There is even a petition people can sign on the internet called the Declaration of Intent for the Shakespeare Authorship Debate, although the site supports Edward de Vere, the Earl of Oxford, as being the writer, which is fine with me, for any support for anyone other than the man Shakespeare shows I am not alone in believing that this actor from Stratford was not the man who wrote such eloquent and astounding verses; and yet, I am not against those who do believe.

Portrait of Edward de Vere, 17th Earl of Oxford (1550-1604) 

The question reminds me of a small episode where this very thing took place. I was standing in a group at the first debate held at the Globe and a gentleman looked at me when he discovered I was a Marlowan, and said, “O, you are one of those. I suppose you believe he was exiled.” Very calmly, I replied, “Well, you have to admit that the idea makes for a great story, and that is what I am, a story teller.”

What kind of evidence is there that Marlowe survived the tavern brawl in Deptford? And what evidence is there against William Shakespeare being the writer?

To me, Marlowe was as a brilliant writer as he was a spy. A man who could create such astounding characters, even if you only attribute those we know about – Faustus, Tamburlaine, Edward – shows he had the ability to form well-rounded characters. Walsingham was known for recruiting boys of genius at a young age for the underground spy ring, so a boy of Marlowe's caliber, a boy and man who could morph characters, would have fit into Walsingham's plans. It would not have been a difficult thing for Marlowe to do as a writer, for oftentimes writers use this technique for getting into the minds of their characters.

         What kind of questions should a person ask who is looking to do some research on this topic?

1.             Do we know Marlowe survived the death in Deptford without a doubt?
         No, but tell me this:
2.             Why was one of the most beloved playwrights of his day, before Shakespeare, buried in a common churchyard?
3.             Why did the Queen provide her own coroner for the inquest when she herself was not within the verge of the murder, and then give instructions that no one delve further into questionings about Marlowe's death?
4.             Why was Marlowe with three other well-known spies instead of presenting himself before the Privy Council at eleven o'clock, which was his punishment for the supposed seditious writings found in Kyd's apartments?
5.             Who is the mysterious man known simply as Monsieur Le Doux during those years Marlowe would have been dead?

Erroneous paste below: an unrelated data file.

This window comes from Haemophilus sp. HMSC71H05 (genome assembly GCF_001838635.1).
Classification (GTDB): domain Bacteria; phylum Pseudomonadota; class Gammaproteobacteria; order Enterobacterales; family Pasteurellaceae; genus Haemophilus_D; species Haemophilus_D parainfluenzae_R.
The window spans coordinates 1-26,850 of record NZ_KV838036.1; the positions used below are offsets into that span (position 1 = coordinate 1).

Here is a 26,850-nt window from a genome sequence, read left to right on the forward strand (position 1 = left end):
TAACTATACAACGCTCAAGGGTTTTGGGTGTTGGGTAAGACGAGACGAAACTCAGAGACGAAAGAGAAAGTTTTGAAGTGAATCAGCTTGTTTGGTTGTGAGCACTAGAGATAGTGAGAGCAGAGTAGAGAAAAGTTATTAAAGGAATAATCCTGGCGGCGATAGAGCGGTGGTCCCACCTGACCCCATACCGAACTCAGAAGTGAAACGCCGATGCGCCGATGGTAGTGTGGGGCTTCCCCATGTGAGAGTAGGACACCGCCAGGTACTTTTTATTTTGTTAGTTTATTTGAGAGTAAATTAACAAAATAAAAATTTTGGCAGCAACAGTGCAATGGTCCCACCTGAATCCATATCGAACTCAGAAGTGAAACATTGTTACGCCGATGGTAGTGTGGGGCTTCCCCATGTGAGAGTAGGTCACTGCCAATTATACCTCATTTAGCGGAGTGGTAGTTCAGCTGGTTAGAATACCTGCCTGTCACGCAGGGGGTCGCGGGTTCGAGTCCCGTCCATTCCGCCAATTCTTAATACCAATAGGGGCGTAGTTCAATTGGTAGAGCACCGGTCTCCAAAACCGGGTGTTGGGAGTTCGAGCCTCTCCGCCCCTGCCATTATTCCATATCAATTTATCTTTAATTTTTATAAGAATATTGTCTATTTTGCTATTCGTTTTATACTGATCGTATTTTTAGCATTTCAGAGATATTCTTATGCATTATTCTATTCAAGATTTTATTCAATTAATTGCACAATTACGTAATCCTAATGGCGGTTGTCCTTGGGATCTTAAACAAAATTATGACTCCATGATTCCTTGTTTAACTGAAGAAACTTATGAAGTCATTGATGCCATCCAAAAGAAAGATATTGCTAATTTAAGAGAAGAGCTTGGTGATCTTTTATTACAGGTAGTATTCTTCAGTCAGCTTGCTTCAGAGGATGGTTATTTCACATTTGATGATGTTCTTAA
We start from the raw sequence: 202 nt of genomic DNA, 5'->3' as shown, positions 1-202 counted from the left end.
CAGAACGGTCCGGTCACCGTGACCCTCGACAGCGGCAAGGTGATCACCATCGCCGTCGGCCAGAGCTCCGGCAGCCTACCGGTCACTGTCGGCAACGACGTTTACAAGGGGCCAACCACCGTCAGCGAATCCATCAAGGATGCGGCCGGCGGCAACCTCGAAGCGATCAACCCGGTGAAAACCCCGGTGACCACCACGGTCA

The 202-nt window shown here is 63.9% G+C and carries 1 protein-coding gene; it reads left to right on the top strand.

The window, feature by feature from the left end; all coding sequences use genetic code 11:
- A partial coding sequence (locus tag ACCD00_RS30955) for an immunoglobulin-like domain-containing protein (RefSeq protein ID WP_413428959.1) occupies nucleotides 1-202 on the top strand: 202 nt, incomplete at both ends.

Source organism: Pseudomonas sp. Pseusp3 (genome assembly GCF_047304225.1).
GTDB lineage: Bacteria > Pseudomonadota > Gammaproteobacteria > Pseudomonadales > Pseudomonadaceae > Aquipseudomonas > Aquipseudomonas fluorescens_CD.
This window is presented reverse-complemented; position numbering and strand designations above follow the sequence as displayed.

6.             Why do we not hear anything about Shakespeare's writings until after Marlowe dies?
7.             Who is the Mr. W. H. to whom the sonnets are dedicated?
8.             Who is the “dark lady” of the sonnets?
9.             What kind of education did the two men have?
10.         What is the secret riddle of the epitaph above Shakespeare's tomb?
11.         Why was his grave dug twelve feet deep instead of the normal six foot?
12.         Why did Shakespeare's son-in-law, Dr. John Hall, leave off any mention of the day Shakespeare died in his journal?

There are so many questions, I could go on and on. If a person holds up all of these in relation to Shakespeare, the questions loom; and yet, when I held up each of these questions to Marlowe, all the answers, for me, fell into place.

A foul sheet from Marlowe's writing of The Massacre at Paris (1593)

Shakespeare did not have the education for such lofty writing, he did not have the background and there is no evidence of his having traveled. Even his friend, Ben Jonson, railed him on his lack of languages. Also, maybe just to me, but I thought it odd, there is no mention of his writings, or any books he may have had in his possession for his own research, in his will. For those in favor of Shakespeare, I am sure they will say it is because the plays belonged to the playhouse and the actors, but still, to me, there is a question.

There is no doubt Shakespeare was an ambitious man and a brilliant actor, and considering the time period he lived with poverty and sickness so rampant, a man might do anything to make sure of the survival of his family, the legacy of his name and his own ambition.

When you read some of the sonnets, many of the ones I have quoted in the novel, the desperation of a man writing the words resounds. Clearly, the sonnets show a man desperate for someone to recognize the hidden clues, clues that smack of the life of Marlowe, not Shakespeare. It was a common practice in those days to hide clues or riddles within writings, so this style of writing would not have been unusual for Marlowe. Also, he had all the means available to him to undertake a masque to save his own life – the money, the backing, the patrons, and a favor from the Queen herself, who was known to take great pains to protect those who protected her.